Posts Tagged ‘Citric Acid’
Wednesday February 11th, 2009
AHA’s are probably one of the most versatile and multi-purpose ingredients when it comes to skin care. They can be useful to both oily/acneic skin types and the “mature” skin group. This is a rare combination!
AHA’s increase exfoliation by loosening the “glue” that holds skin cells together. In doing so dead skin cells are removed, oil is controlled, the look of fine lines is reduced, skin coloring is improved and the tone is evened out. All glowy and smooth.
Sounds win/win to me. So why are some more effective or popular than others? Are there side effects? Why do they work?
Why the other AHA’s are jealous of Glycolic.
You know when you see a ridiculously beautiful person and wonder why they won the genetic lottery? Well, Glycolic Acid is the pretty, intelligent, talented sister of the AHA’s. It has a smaller molecular structure and goes further into the skin. Because it penetrates so well, the exfoliation is more complete.
Overview of the overlooked AHA’s.
Lactic: We’ve all heard the “Cleopatra bathing in milk” story. There is a reason. Lactic acid usually comes from soured dairy products and is gentler than Glycolic. With the larger molecules they don’t absorb as deep, therefore cause less irritation, it’s wonderful for more sensitive skins. Exfoliating, softening, moisturizing and humectant-y (holds water in the uppers layers of the epidermis=firm and plump!) lactic is definitely not to be ignored.
Malic: The sour acid. Found in unripe fruit, tart foods and especially apples, Malic is a gentle exfoliant that is smoothing. It does have anti-oxidant properties, but those are mostly from ingesting the foods it’s found in. Like sour keys. Kidding. There’s no research to indicate that it’s topically beneficial in slowing the aging process, but it does provide a little more exfoliation when included in products. It’s molecules are twice the size of glycolic acid so it doesn’t go anywhere as deep.
Tartaric: Oh Tartaric. You try, you really do. This is a by-product from the grapes used to make wines. It has very minimal benefits, but enough that during the middle ages wine was used as a skin treatment by hip, castle-dwelling ladies to get glowing skin.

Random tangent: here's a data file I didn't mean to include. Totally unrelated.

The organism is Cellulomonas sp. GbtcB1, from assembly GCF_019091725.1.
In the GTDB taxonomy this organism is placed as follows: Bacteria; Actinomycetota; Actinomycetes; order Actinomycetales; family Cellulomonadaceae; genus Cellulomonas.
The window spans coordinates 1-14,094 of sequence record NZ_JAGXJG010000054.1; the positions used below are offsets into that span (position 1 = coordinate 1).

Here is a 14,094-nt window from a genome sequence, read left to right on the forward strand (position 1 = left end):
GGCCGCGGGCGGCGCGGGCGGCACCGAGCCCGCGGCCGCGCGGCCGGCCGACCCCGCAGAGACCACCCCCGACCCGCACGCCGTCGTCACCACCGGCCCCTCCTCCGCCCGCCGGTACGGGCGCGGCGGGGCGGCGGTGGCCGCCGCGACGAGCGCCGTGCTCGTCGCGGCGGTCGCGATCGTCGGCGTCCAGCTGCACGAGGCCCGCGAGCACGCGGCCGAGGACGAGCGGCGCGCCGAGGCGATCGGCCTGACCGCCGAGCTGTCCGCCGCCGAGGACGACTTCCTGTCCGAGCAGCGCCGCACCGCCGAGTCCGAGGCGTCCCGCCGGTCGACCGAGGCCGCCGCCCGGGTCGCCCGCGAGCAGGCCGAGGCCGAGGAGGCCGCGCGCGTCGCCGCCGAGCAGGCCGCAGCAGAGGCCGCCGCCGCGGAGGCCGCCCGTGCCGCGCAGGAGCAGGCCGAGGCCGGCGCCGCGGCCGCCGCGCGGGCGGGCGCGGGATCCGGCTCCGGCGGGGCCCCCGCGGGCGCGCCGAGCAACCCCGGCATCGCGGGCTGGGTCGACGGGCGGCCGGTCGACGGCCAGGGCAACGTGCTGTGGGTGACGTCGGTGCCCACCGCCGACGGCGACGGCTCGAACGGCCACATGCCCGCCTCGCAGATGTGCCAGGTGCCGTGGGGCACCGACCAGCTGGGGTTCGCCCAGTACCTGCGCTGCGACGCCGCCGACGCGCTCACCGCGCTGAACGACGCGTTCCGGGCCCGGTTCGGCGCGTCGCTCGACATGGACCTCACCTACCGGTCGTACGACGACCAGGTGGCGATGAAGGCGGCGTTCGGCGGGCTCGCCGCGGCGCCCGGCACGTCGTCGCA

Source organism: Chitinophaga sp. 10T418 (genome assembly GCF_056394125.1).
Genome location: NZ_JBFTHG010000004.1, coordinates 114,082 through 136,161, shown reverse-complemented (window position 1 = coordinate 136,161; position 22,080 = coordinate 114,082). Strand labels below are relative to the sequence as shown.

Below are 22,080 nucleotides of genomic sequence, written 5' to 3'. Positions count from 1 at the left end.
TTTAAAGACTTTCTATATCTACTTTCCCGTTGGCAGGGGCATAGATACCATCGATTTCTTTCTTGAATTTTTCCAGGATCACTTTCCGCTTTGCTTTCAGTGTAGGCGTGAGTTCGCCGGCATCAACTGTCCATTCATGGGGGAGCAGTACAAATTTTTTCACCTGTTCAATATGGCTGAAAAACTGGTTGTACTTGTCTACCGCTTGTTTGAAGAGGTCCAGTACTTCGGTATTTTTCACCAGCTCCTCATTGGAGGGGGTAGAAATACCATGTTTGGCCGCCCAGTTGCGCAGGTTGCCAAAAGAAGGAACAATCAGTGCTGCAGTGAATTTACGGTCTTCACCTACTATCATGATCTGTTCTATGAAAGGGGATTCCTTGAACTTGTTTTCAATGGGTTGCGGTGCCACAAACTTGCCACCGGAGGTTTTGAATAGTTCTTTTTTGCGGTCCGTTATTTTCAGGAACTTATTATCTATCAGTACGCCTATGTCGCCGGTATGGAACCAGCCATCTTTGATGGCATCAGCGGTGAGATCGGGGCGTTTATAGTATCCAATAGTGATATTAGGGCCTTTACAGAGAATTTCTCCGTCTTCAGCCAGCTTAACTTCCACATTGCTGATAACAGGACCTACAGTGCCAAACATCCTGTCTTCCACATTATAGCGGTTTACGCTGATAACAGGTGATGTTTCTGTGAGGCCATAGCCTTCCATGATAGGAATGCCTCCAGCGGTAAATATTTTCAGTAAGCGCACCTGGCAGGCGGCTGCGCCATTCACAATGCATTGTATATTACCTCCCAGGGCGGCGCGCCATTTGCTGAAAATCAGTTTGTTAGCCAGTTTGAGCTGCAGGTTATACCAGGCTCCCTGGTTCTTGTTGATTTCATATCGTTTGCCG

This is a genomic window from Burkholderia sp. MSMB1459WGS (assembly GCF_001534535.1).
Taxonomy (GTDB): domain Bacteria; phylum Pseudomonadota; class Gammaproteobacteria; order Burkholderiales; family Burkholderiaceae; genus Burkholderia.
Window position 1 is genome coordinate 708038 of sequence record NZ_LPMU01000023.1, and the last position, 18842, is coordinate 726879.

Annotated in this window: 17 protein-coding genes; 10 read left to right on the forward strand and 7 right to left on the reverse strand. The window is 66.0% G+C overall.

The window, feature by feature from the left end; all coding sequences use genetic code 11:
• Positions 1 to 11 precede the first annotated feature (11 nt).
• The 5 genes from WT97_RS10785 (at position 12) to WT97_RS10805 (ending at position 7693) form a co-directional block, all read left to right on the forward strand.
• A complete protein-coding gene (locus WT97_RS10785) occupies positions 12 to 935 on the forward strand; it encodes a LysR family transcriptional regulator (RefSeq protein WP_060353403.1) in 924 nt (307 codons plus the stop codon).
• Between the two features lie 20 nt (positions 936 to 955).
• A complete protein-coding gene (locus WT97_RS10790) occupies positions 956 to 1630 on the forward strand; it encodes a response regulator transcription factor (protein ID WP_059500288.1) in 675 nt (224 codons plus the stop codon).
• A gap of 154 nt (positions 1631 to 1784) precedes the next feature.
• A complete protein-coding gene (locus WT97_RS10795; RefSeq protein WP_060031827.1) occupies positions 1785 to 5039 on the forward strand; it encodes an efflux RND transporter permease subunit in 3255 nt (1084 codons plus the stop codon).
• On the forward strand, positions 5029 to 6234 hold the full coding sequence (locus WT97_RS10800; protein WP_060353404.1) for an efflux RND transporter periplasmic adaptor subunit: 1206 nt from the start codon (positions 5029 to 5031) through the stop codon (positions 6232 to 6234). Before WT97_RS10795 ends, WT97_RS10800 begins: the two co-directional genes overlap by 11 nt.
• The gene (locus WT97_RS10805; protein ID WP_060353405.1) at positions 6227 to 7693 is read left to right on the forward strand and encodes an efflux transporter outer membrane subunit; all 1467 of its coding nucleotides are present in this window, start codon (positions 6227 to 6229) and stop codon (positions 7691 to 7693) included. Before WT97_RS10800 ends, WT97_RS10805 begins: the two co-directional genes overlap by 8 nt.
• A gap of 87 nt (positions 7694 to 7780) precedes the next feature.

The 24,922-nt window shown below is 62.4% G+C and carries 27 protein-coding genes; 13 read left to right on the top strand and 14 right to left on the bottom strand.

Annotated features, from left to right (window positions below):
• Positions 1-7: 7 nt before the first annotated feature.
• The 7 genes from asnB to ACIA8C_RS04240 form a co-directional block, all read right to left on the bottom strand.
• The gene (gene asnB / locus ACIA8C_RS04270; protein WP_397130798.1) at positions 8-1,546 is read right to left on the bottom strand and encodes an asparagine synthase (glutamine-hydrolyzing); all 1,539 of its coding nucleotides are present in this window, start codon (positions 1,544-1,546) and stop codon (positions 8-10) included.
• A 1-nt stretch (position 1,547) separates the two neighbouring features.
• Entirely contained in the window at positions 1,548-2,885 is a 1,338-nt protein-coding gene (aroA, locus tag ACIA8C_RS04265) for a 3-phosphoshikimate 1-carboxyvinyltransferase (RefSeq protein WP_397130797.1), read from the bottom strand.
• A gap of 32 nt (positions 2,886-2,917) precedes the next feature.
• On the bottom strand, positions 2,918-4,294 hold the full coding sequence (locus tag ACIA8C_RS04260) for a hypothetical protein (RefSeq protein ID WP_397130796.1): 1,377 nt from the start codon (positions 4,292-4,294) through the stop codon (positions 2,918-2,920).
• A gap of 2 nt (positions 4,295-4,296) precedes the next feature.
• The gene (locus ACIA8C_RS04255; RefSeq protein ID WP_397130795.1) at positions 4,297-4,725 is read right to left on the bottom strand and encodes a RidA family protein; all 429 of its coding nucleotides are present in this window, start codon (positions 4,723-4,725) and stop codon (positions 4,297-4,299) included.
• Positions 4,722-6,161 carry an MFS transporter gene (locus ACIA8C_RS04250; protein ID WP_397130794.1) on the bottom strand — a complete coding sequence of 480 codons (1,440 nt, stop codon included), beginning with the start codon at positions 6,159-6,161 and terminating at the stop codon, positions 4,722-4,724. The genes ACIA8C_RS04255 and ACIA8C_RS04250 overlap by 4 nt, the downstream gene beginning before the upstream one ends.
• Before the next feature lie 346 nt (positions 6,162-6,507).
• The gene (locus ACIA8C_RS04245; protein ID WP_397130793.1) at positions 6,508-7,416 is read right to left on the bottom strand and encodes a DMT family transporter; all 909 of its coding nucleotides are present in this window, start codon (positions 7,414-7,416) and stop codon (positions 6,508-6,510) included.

Citric Acid: Completely deserving of its own post, we’ll touch on this quickly. Vitamin C can be extremely unstable in liquid or lotion products. When exposed to air or sunlight it oxidizes very quickly and actually causes free radical damage once that happens. Stabilized vitamin C is available but is very expensive so will come with a higher price tag accordingly. In those siuations it does wonders for stimulating collagen growth and brightening the skin beautifully. Vitamin C derivatives (Ascorbyl Plamitate and Magnesium Ascorbyl Phosphate) are more stable and less irritating but may may not be AS effective. More research is needed!
Either way, beware cheap products that claim Vitamin C as an ingredient, they won’t work because as an effective ingredient it is pricey, no getting around that. Packaging usually needs to be opaque and in an airtight pump.
Are they safe?
What makes this interesting is that because of how deep Glycolic Acid can go it almost takes AHA’s into the realm of being categorized as a drug. Almost. The Cosmetic Ingredients Review Report last looked into them in 1998 and the FDA should hopefully be doing a review again soon. As a result the percentages and pH are strictly implemented to protect the consumer.
- For home use 10% or below and a pH of 3.5 or higher
- Cosmetologists can use 20-30% with a pH of no less than 3
- Dermatologists and doctors can use 50-70%, but this results in severe peeling and redness, some oozing…usually with a recovery time of a week or two.
What terrifies me while writing this is the amount of high percentage glycolics available on online auction sites for anyone with absolutely no training. Shudder.
So use only the suggested percentages for home use! When that’s done, you get all the beautiful advantages of AHA’s and no face melting.
AHA’s are water soluble and less irritating to the skin than benzoyl peroxide, which makes them great for acneic skin. If you can find an AHA product that has salicylic in it, even better! Because it’s fat-soluble, it can dissolve the oil that clogs pores, lifting out the bacteria and exfoliating away the clumped skin cells.
There can still be side effects of redness, tingling and some itching though. A small amount is ok, but if it becomes unbearable, just rinse away with water.
Tips for types of AHA products.
- It can cause photo sensitivity, try and use the fewest amount of AHA products in your regime as possible and always wear sunscreen. Always. Go put some on right now.
- AHA cleansers don’t really make a lot of sense unless you spend at least two minutes washing your face. The AHA needs to be absorbed and that takes time. Applying and then rinsing does keep your sink drain exfoliated and young looking though.
AHA’s are wonderful. There is one out there for everyone if it’s used properly and instructions are followed. They really do improve the look of skin, people just need to be careful! Thank you to @ahalchemist for some great info on AHA’s. Because information hasn’t been updated in a decade it can be difficult to find relevant studies.
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